Prelude to a new era
martes, 4 de septiembre de 2018
It has now been three years since Kirill Petrenko was named the next chief conductor of the Berlin Philharmonic, and in that time he has given Berlin audiences only a few intriguing glimpses of what lies ahead. His programmes have tended toward the early twentieth century, and there have been a few pleasingly unexpected choices – notably Franz Schmidt’s still underrated Fourth Symphony – among the less-than-usual suspects; yet for his first season-opening concert with the orchestra (his tenure doesn’t officially begin until next year) he went straight to the heart of the standard repertoire, performing two tone poems by Strauss and one symphony by Beethoven that have been closely associated with the Berlin Philharmonic for over a century.
Don Juan, the evening’s first piece, was also arguably its high point. It opened with a surge of energy – a majestic sweep from the strings and a strident exclamation from the brass – and moved from strength to strength. The orchestra played with invigorating splendour: the violins shimmered in the nocturnal second section, the trumpets and trombones were crisp and emphatic, the horns provided a magnificent statement of the Don Juan theme, and there was animation and clarity in the woodwinds, especially the beautiful solo oboe passage. Mr Petrenko observed the work’s heightened, ever-shifting moods without feeling the need to underline them: the opening was exuberant, the second section languid and mysterious, and the central section had a propulsive grandeur and large romantic phrasing that never quite crossed the line into overblown. Only the sudden burst of speed and exaggerated pause leading into the death coda drew attention to the presence of an interpretive hand.
If Death and Transfiguration was less seamless in its construction, it nonetheless contained individual moments of arresting intensity. The opening section glided forward through clouds of ominous woodwinds and snatches of lyrical violin that served to compound the mood of eerie calm rather than dispel it. The first violent outburst, however, did not have the same level of focus: the brass dominated the strings, the pace was disorientingly quick, and the resulting sound somewhat chaotic. The rapturous recollections of early life also seemed unnaturally brisk and the first appearance of the transfiguration theme came across as fragmentary and uncommitted. The final section, however, was magnificent. Once the chaos of death had subsided, the horns, gong and timpani locked into an insistent pulse over which Mr Petrenko layered an intricate, slow-burning crescendo; while the climax is often unfurled with a kind of Brucknerian sanctity, under Mr Petrenko’s guidence it seemed far closer to the triumphant ecstasy of Salome’s final moments.
There can be few composers more central to the repertoire of the Berlin Philharmonic than Beethoven, and few symphonies as universally adored as the Seventh. It was, in many ways, an obvious choice for the second half of a season-opening concert, and if Mr Petrenko’s highly elastic, rhythmically intense reading had its unconventional moments, the music that emerged was rarely less than thrilling. Even the measured introduction to the first movement possessed a barely restrained excitability; in the final bars before the transition to the fast section Mr Petrenko slowed everything down, as though he had just wound a clockwork motor to its very limit and was pausing for one satisfied moment before letting the forces of kinetic energy take over. Then the woodwinds accelerated to full speed and were joined by the rest of the orchestra in a glorious first tutti powered by muscular strings, powerful brass, and the unmistakable presence of the timpani. The movement sounded more spontaneous and less studied than the Strauss of the first half; everything bounced forward on sprung rhythms and even the observance of the repeat did nothing to diminish the momentum.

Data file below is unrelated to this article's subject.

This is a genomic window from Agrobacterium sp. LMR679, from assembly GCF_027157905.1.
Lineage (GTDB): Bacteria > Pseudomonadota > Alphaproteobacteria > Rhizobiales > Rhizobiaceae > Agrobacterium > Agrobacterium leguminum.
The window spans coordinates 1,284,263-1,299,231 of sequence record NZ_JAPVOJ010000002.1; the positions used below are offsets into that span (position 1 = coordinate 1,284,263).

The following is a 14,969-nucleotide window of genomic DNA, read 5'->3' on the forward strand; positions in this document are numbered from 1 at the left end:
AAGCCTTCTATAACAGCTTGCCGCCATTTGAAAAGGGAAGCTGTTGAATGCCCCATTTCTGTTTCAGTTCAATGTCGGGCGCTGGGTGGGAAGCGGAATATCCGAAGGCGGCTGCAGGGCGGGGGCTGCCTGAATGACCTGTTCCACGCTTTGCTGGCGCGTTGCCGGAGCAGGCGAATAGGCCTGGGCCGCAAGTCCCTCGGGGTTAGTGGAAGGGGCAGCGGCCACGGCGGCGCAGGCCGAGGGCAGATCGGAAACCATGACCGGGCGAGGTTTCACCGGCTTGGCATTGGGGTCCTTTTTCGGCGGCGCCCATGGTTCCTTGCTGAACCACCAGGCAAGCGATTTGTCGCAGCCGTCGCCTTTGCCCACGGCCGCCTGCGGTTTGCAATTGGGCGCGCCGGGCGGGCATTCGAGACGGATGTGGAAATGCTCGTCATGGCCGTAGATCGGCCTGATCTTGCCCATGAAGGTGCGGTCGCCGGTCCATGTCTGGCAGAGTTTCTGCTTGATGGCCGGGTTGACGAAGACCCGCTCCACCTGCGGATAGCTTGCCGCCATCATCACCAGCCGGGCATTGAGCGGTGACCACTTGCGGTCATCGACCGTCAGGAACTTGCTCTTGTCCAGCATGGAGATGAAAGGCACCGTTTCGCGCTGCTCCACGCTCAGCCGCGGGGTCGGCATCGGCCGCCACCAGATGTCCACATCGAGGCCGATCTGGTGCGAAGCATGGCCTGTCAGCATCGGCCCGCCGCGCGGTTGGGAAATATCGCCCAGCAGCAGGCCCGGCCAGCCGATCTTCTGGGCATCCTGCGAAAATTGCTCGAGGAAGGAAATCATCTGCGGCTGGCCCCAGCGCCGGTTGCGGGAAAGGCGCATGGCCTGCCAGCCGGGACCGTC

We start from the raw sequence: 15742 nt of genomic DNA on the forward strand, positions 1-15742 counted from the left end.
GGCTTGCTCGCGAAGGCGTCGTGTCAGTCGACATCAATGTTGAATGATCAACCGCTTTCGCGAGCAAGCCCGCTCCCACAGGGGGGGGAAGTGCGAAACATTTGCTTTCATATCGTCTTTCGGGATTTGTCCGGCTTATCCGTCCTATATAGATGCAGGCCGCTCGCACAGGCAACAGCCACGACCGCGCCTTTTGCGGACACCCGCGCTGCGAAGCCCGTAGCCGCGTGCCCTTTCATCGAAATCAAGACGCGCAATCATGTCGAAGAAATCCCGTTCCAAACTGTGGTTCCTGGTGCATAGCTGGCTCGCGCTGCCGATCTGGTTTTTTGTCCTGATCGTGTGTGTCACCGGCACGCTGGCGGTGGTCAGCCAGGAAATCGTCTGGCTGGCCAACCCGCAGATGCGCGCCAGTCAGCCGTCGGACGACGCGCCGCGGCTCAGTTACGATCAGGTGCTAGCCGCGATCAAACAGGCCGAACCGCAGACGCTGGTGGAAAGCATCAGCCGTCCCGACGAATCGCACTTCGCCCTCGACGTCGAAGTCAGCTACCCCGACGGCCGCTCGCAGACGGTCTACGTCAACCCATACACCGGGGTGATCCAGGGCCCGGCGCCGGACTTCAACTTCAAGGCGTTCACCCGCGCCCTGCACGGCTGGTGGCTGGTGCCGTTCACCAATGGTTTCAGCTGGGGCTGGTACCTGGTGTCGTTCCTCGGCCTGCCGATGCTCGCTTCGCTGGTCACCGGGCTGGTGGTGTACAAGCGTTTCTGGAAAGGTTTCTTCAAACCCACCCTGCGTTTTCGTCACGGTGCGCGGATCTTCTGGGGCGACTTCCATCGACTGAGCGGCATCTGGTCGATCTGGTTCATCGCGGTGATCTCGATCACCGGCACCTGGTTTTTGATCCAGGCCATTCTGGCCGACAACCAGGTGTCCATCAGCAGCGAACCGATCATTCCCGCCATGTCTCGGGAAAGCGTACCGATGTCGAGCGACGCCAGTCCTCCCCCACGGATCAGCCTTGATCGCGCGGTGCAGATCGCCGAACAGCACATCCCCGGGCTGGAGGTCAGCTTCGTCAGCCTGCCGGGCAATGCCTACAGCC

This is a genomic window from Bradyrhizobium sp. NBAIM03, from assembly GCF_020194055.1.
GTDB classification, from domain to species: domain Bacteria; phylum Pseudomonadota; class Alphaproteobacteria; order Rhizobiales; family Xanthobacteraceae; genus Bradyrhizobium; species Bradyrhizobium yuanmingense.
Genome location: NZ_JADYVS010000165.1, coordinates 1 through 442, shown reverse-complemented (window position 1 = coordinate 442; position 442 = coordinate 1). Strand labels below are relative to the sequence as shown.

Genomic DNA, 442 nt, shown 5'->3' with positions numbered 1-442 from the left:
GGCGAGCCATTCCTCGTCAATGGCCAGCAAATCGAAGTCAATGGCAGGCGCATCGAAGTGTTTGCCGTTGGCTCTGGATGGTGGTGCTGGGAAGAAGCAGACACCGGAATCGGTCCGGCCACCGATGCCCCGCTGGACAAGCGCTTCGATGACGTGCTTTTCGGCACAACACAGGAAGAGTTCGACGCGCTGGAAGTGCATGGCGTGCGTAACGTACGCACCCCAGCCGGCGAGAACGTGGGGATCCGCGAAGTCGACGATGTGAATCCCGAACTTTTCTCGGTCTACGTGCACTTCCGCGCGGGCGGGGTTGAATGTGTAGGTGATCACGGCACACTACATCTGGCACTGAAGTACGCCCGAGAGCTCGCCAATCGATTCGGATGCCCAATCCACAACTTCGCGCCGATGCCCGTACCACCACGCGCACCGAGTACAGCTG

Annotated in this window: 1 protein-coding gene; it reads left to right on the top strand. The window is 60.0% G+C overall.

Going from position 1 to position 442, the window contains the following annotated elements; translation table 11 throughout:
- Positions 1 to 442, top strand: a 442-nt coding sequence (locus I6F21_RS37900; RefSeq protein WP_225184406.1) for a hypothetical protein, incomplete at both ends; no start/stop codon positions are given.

After only a breath of a pause, Mr Petrenko launched straight into the second movement, which brought back some of the concentrated solemnity from Death and Transfiguration without sacrificing the rhythmic focus established in the first movement; the pulse remained prominent throughout although the playing never grew overly metrical, and the contrapuntal section in the middle of the movement featured the evening’s most delicate playing. Mr Petrenko was at his most boisterous during the third movement, bobbing up and down and cuing different sections with small, decisive gestures. It was the precision of the orchestra – especially the magnificent woodwinds – that held everything together: the trios seemed almost dangerously quick, but Mr Petrenko remained committed to his choice of tempo and his flirtations with chaos yielded more excitement than actual disorder. In the final movement, which again followed the preceding movement almost without pause, the horns, trumpets and timpani maintained a steady, urgent pulse that drove everything forward. The pace was raucous and energetic, but not so brisk as to obscure the passages of full-orchestra grandeur, and the final moments, if not exactly subtle, were undeniably stirring.
Although Berlin audiences will have to wait until next season for Mr Petrenko to take up his appointment with the orchestra – he will be back in March for a programme of Schönberg and Tchaikovsky, but the remainder of this year’s regular concerts will be led by an assortment of guest conductors – his season-opening concert offered several insights into his approach to the classical canon. While his previous appearances in Berlin have left us in no doubt about his affinity for the late romantic era in general and Strauss in particular, his high-energy Beethoven provided us with further hints of what we can expect in the years to come.